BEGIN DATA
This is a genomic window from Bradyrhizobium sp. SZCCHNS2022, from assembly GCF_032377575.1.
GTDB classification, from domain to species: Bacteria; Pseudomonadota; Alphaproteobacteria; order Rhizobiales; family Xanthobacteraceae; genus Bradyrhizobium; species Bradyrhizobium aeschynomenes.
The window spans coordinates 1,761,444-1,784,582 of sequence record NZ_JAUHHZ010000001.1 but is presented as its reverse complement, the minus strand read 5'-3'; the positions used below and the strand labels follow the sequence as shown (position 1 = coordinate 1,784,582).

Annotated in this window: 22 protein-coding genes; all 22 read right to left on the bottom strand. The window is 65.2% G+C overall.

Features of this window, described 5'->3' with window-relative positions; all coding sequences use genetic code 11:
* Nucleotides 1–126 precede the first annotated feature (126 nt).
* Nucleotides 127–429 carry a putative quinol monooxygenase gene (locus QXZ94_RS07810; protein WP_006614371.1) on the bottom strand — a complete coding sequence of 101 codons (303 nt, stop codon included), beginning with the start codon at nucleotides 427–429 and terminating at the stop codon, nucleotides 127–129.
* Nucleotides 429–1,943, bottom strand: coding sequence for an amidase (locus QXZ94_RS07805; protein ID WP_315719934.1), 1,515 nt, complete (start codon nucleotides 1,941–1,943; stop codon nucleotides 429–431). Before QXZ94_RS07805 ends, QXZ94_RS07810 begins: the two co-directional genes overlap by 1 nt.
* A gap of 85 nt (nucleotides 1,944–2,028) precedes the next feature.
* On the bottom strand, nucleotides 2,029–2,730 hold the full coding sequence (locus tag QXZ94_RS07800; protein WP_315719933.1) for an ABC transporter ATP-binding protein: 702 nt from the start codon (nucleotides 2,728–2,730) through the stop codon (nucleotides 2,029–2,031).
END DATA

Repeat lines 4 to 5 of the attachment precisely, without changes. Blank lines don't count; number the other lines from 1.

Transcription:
Annotated in this window: 22 protein-coding genes; all 22 read right to left on the bottom strand. The window is 65.2% G+C overall.

Features of this window, described 5'->3' with window-relative positions; all coding sequences use genetic code 11: